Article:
Salt Lake City Mayor Rocky Anderson will not face criminal sanctions for using public funds for a trip to Italy, and that has Republican leaders decrying the Democratic "good old boy network."

District Attorney David Yocom informed the mayor Monday that a preliminary inquiry found "no criminal acts occurred in the solicitation or expenditure of public funds for the 'Message to Torino Project.' "

Anderson had raised "private donations" to fund his trip to take an environmental Olympic message from Salt Lake City to Torino, Italy, in July. Anderson and his girlfriend joined the European leg of the trip, as did Deputy Mayor Rocky Fluhart and his wife, along with a Park City couple who are friends of the mayor. All members of the Torino team had some of their meal and room expenses paid.

Although that funding didn't come from tax dollars, Salt Lake County Republican Party Chairman James Evans pushed an investigation by Yocom's office because the money became public funds once it was deposited into a city donation account. Using that money for food and lodging for friends was a violation of state law, Evans said.

"Rocky's opinion was, 'I'm raising the money so I can spend it how I want to.' I'm saying, no, that's public money and you have to follow the law," Evans said.

Yocom, however, said the preliminary inquiry — not a full-blown investigation — turned up no evidence that Anderson violated any laws.

"We merely looked at it from the standpoint as to whether or not there was any criminal activity, and we found none," Yocom said.

Yocom added that a second inquiry into Anderson's use of a city credit card to pay a bar tab was not included in Monday's decision because it is a civil matter involving a possible violation of city policy instead of a criminal act.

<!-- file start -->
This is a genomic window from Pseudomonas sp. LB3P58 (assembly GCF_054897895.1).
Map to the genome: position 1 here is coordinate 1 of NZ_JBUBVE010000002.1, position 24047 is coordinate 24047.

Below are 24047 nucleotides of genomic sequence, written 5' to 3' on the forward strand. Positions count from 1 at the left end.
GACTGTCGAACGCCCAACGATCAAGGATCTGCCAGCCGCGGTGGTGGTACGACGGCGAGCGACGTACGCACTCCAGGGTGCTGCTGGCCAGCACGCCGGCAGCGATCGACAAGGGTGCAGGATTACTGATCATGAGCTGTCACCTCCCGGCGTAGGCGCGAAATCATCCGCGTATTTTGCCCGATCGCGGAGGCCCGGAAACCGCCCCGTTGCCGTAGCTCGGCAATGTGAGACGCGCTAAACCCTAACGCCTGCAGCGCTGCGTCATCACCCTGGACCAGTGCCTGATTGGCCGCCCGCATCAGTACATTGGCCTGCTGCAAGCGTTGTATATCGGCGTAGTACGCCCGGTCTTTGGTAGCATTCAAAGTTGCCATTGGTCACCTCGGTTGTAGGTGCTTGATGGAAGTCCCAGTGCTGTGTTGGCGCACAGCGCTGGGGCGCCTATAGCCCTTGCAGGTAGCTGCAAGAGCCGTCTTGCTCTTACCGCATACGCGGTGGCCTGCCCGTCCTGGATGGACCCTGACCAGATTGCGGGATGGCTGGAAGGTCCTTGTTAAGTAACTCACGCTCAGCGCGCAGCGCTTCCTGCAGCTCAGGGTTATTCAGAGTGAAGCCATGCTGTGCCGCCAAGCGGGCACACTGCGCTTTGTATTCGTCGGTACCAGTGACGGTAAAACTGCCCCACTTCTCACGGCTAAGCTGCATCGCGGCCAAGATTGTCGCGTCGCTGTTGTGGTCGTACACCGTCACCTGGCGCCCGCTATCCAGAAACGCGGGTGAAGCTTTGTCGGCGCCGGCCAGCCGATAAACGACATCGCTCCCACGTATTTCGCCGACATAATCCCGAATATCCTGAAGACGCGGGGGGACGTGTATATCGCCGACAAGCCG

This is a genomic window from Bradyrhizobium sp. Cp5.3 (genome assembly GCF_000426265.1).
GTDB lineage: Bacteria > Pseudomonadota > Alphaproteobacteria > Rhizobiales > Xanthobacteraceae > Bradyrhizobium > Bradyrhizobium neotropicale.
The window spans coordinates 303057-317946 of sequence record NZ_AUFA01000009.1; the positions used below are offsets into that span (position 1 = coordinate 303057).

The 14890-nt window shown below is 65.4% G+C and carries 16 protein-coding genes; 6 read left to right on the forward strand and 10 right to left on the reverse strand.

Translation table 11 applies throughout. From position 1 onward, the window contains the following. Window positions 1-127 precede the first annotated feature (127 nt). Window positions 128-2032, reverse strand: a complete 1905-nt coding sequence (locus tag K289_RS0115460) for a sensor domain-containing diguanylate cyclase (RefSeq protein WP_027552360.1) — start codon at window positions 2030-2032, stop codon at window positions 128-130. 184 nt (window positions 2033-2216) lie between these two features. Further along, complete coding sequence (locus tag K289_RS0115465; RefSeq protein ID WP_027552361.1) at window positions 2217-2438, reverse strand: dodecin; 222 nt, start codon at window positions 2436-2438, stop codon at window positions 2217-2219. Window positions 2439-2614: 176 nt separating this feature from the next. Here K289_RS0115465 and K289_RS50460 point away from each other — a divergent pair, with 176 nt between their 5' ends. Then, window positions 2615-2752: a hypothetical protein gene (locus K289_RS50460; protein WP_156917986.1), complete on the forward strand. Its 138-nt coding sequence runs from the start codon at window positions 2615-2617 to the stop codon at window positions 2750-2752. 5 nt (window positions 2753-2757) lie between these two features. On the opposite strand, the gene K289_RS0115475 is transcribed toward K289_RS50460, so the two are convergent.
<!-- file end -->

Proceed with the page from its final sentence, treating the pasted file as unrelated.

In a written statement, Anderson lauded the benefits of the Torino trip, saying the "astounding project" took an environmentally friendly message to Torino, which will host the 2006 Winter Games.

"One must lament that politics has reached such a low level that some have tried to score partisan political points by besmirching the extraordinary efforts and sacrifices of several people who achieved such great feat on behalf of Salt Lake City," Anderson said in a written statement.

But Evans said the worst display of partisan politics was by the district attorney's office in finding no fault in Anderson's use of public money.

"At least David Yocom is consistent; he always protects his political friends," Evans said. "I think the public now will come to understand the good old boys network on the Democratic Party side. They'll do what they want and they'll make the law fit whatever it is they want to do."

Yocom's brief letter to Anderson makes little mention of how he conducted the inquiry and why using the money for the Italy trip was legal. According to the letter, the decision not to pursue criminal action was based on a number of witnesses, financial records, documents, policies and state statutes.

Lohra Miller, an attorney assisting the county's Republican Party, said she still wants Yocom to conduct a more thorough investigation of the Torino trip, as well as a criminal investigation into the bar tab. That case, she said, should not merely be a civil inquiry.

"I question the extent of the investigation and the adequacy of the investigation if he's merely asking Rocky his side of the story," Miller said.

Yocom's findings

District Attorney David Yocom conducted a preliminary inquiry into the use of public funds to pay for a trip to Torino, Italy, by Mayor Rocky Anderson and his girlfriend, Deputy Mayor Rocky Fluhart and his wife and several friends of the mayor.

Yocom's conclusion: "No criminal acts occurred in the solicitation or expenditure of public funds for the 'Message to Torino Project.' " Yocom wrote in a letter Monday to Anderson.